That’s a Wrap

After almost 20 years, the little organization that could (and did!) is coming to the end.

It has been such a meaningful and full experience to help communities grow and thrive.  Although bittersweet, we are so grateful for the relationships made and community building in 40 states!  We are especially proud of the work around food justice and regenerative agriculture, which will continue through the SEED project.  SEED will be an innovating force in fighting global food insecurity and climate change.

So, as you can see, while this chapter closes, the real work goes on.  Not goodbye, but so long.

Thanks for being part of the journey.  See you on the next one!


Your grass, too, can be green. Just water it.

grass-is-always-greenerIt’s the end of the year, when a lot of people start thinking about the prior 11 months and things they have/have not done to fill all those days.  Have I worked on things I’m passionate about? Have I spent meaningful time with friends and family?  Did I learn how to play Lola on the ukulele?

Thankfully, mostly the answers are yes.  But when talking to some about this, I hear a familiar refrain (complaint) from people who haven’t reached goals they wanted: I wish I had what [insert some other person who isn’t the speaker] has.  The coveted thing might be a certain job, a certain relationship, a certain skill, a certain item.  Often, the conversation then moves to me and how I have what I have.

It’s always interesting because what I think I “have” is not generally quantifiable or obvious to describe.  My impulse is to answer the questions by asking more questions.  “Exactly what do you think I have and why do you want it, too?”  But, I’ve learned that my experience in the gardens with residents and friends can be instructive in providing answers.

For the most part, it’s true that I’m happy, motivated and forever optimistic….because I consistently engage myself in things that make me happy, motivated and forever optimistic.  I water my garden.

Things are green on my side because I try to keep them that way.  It’s work and it’s intentional.  What needs to get watered today?  Optimism getting a little dry? Happiness wilting a bit?  Go fill up the jug.  Think about those “goals” you missed.  What exactly were you trying to grow? Blue fescue is going to need different care than St Augustine (as will a tomato from rhubarb).  Do you even like the fescue you’re trying to keep alive? Maybe something else is more appropriate for you.  Maybe try focusing on something else for a while.  Become an “accidental creative.”

Your water may vary, but, thinking about what you’re growing and remembering to water at all is more likely to get things as green as you want them to be.

When a thrown compact is a life lesson…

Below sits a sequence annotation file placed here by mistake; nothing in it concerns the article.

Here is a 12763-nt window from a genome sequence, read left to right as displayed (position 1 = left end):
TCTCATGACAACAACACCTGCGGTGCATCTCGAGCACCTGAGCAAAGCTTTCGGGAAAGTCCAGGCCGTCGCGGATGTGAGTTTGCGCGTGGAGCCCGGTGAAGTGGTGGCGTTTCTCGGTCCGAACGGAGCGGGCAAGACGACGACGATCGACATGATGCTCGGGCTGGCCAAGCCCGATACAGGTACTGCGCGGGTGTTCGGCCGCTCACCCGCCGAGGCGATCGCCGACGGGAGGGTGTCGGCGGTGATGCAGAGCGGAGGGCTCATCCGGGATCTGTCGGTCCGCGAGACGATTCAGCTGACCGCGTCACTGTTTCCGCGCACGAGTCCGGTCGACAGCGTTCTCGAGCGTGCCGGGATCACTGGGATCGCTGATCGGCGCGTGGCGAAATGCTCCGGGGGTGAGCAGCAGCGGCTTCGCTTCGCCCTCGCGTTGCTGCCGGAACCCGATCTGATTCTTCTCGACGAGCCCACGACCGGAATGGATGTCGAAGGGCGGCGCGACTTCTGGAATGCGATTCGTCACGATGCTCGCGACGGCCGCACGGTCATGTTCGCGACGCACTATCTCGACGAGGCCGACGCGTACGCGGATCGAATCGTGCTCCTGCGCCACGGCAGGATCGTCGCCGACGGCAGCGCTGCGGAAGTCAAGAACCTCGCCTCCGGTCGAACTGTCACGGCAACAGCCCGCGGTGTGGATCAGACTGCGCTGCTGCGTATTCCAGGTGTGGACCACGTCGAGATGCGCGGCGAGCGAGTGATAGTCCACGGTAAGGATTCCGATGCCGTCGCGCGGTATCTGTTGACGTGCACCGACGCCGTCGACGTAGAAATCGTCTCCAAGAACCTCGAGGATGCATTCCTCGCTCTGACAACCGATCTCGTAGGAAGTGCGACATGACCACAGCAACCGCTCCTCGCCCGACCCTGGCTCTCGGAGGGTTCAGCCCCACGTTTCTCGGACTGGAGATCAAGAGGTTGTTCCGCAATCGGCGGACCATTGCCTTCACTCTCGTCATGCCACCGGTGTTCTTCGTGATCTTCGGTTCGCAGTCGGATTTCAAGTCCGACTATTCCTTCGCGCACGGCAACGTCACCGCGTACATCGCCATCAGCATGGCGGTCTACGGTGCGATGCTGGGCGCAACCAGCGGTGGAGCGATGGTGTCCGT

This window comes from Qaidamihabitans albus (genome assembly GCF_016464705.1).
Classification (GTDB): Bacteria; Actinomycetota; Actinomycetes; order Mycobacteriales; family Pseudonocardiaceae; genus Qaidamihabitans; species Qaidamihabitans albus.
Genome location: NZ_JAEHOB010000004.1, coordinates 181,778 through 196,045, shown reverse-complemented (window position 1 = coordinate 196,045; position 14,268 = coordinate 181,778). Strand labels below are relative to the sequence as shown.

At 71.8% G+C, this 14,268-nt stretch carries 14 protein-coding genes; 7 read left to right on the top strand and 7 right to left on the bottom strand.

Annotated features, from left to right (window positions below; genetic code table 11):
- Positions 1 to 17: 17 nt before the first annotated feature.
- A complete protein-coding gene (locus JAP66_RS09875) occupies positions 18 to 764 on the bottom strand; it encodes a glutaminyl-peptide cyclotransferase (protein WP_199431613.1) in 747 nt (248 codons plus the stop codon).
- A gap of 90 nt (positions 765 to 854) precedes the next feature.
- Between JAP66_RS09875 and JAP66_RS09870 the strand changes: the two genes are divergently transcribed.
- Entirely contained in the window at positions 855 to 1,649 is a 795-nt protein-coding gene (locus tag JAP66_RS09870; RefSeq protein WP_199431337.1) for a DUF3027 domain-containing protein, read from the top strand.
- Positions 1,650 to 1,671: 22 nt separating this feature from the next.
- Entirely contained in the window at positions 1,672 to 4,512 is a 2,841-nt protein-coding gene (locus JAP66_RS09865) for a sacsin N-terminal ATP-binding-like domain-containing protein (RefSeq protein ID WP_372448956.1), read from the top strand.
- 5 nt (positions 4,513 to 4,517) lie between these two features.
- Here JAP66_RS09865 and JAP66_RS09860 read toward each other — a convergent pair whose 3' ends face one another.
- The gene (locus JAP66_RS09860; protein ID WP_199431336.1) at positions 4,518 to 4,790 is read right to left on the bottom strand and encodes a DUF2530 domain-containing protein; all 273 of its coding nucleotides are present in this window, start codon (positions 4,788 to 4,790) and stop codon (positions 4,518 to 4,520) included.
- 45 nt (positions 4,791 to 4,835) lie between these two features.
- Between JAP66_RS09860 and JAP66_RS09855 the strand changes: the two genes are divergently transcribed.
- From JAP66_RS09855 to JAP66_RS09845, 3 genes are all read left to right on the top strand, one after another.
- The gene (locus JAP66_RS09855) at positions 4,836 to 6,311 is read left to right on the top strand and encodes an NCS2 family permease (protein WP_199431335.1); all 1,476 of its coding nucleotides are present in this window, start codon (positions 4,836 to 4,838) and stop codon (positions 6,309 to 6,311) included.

I learned a lot about dealing with people and working towards joint solutions on one particularly epiphanic day when I was 14.  That day, my sister made me really mad.  I mean, really, really mad (she’s five years younger than I am, so you can imagine the ways).   I was paralyzed by a compulsion to react physically towards her.  I had certainly never hit her and had no idea how to resolve the situation.  One thing I did have was something I’d just purchased.  An item I’d coveted for months…a brand new compact with brand new eyeshadow in it.  So, I threw it at her.  I threw it as hard as I could.

And, it missed her.

Instead, it hit the wall.  Glass, powder, plastic — all shattered into an unrecognizable mess.  She laughed and ran downstairs.  I stared at my loss.  That day, I learned that if you throw your stuff, you’d better have good aim.  But, in subsequent days, I understood that there was a deeper lesson.  Reacting without thinking rarely solves anything.  Reacting without thinking about the other party’s position and needs only breeds resentment — in both of you.

Any time I come up against a “conflict-attracted” person in my work, I think about that day.  I absolutely do.

A few days ago, it happened.  For the record, I don’t generally get outrageously angry.  But, a perfect storm was in place: my resistance was low, the contentious person was transferring frustrations from their own recent bout with a “conflict-attracted” person, and then there was the goading and pushing.  I really wanted to throw the compact — in this case, some well-crafted barbs and withdrawal of support.  But, to what end?

More than likely, they would have hit the wrong target and shattered into an unrecognizable mess.  The kids would lose their chance to garden.  The food project would be stalled, and the other party would have run downstairs laughing.  Instead, I did what I’ve learned to do.  I paused and asked:  “Do you need something from me?”  After withstanding a few more attempts to get my goat (which they probably did out of habit more than anything else), I repeated: No, really, do you need something from me?  And the tide was turned.

We started exchanging information.  The other person began to realize that clients were watching and were interested in the response.  Ultimately, the person was being made a major part of the solution and allowed to direct my response.  And you know what came out of it?  Better understanding and a better partnership.  We’re designing a Community Supported Agriculture program and cropsharing.  This CSA/cropshare will be an integral part of the community food system plan we’re developing.

And, who knows, some day I might be saying this is the best partnership ever — just like the best sister ever — and that would be very, very cool.